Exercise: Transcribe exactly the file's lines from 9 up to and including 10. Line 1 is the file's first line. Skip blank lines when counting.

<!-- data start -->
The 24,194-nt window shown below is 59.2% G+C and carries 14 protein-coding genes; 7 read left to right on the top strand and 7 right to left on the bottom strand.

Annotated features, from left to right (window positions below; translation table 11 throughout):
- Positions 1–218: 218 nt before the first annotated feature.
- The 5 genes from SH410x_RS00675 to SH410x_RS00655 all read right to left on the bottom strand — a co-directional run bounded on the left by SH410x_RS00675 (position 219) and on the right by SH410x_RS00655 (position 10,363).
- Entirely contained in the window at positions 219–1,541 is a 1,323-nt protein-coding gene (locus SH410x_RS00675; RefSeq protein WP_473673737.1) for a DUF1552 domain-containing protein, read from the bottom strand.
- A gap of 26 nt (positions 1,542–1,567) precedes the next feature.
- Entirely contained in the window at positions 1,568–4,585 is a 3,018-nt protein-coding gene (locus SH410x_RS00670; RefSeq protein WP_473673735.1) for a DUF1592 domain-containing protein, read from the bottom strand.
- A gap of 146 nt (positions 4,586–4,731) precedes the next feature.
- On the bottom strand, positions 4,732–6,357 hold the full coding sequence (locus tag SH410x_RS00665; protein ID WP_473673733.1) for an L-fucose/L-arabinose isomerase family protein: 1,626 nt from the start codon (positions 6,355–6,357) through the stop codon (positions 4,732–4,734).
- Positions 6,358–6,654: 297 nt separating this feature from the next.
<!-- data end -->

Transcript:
- On the bottom strand, positions 4,732–6,357 hold the full coding sequence (locus tag SH410x_RS00665; protein ID WP_473673733.1) for an L-fucose/L-arabinose isomerase family protein: 1,626 nt from the start codon (positions 6,355–6,357) through the stop codon (positions 4,732–4,734).
- Positions 6,358–6,654: 297 nt separating this feature from the next.